The Rockefeller interest and other Western Big Oil companies have had intimate ties with the absolute royalties of Kuwait and Saudi Arabia ever since the 1930s. During that decade and World War II, King Ibn Saud of Saudi Arabia granted a monopoly concession on all oil under his domain to the Rockefeller-control-led Aramco, while the $30 million in royalty payments for the concession was paid by the U.S. taxpayer.

The Rockefeller-influenced U.S. Export-Import Bank obligingly paid another $25 million to Ibn Saud to construct a pleasure railroad from his main palace, and President Roosevelt made a secret appropriation out of war funds of $165 million to Aramco for pipeline construction across Saudi Arabia. Furthermore, the U.S. Army was obligingly assigned to build an airfield and military base at Dhahran, near the Aramco Oilfields, after which the multi-million dollar base was turned over, gratis, to Ibn Saud.

It is true that Aramco was gradually "nationalized" by the Saudi monarchy during the 1970s, but that amounts merely to a shift in the terms of this cozy partnership: over half of Saudi oil is still turned over to the old Aramco consortium as management corporation for sale to the outside world. Plus Rockefeller's Mobil Oil, in addition to being a key part of Aramco, is engaged in two huge joint ventures with the Saudi government: an oil refinery and a petrochemical complex costing more than $1 billion each.

Oil pipelines and refineries have to be constructed, and Standard Oil of California (now Chevron), part of Aramco, brought in its longtime associate, Bechtel, from the beginning in Saudi Arabia to perform construction. The well-connected Bechtel (which has provided cabinet secretaries George Schultz and Casper Weinberger to the federal government) is now busily building Jubail, a new $20 billion industrial city on the Persian Gulf, as well as several other large projects in Saudi Arabia.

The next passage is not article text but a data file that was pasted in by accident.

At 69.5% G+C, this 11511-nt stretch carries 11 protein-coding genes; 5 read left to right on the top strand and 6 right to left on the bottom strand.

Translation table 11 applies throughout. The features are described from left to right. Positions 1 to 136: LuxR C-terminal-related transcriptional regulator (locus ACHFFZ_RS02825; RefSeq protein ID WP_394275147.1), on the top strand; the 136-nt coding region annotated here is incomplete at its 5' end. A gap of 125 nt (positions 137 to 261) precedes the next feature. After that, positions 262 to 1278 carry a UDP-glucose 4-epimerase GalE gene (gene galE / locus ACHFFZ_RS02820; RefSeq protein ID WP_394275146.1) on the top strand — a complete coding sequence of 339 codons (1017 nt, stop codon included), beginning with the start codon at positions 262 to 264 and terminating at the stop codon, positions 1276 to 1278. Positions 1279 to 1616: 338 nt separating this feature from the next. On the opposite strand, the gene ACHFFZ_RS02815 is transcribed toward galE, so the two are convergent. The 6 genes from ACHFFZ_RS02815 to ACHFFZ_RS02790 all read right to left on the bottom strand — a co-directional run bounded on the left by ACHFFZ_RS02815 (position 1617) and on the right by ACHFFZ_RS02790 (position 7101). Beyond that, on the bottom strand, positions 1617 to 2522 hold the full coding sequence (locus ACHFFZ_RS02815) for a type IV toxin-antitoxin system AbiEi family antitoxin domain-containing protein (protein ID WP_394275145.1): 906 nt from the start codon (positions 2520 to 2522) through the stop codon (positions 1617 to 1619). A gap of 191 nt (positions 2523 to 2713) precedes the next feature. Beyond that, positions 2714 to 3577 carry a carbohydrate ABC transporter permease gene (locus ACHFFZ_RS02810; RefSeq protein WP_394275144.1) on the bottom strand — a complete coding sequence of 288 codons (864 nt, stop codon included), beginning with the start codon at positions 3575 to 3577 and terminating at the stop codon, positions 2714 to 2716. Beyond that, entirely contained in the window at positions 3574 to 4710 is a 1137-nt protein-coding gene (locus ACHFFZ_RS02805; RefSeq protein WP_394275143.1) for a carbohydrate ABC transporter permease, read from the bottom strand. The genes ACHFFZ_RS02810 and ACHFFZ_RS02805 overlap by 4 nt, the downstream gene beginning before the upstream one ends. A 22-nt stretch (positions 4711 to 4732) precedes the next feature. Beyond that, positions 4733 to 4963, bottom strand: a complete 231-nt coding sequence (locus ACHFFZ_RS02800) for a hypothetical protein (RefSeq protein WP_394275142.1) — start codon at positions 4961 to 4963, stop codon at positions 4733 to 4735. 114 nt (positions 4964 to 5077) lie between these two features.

As for Kuwait, its emir granted a monopoly oil concession to Kuwait Oil Co., a partnership of Gulf Oil and British Petroleum, in the 1930s, and by now Kuwait's immensely wealthy ruling Sabah family owns a large chunk of British Petroleum, and also keeps enormous and most welcome deposits at Rockefeller-oriented Chase Manhattan and Citibank.

Iraq, on the other hand, has long been a rogue oil country, in the sense of being outside the Rockefeller-Wall Street ambit. Thus, when the crisis struck on August 2, the big Wall Street banks, including Chase and Citibank, told reporters that they had virtually no loans outstanding, nor deposits owed, to Iraq.

Hence, it may well be that Mr. Bush's war is an oil war all right, but not in the sense of a heroic battle on behalf of cheap oil for the American consumer. George Bush, before he ascended to the vice presidency, was a member of the executive committee of David Rockefeller's powerful Trilateral Commission. Mr. Bush's own oil exploration company, Zapata, was funded by the Rockefeller family. So this Oil War may instead be a less-than-noble effort on behalf of Rockefeller control of Middle East.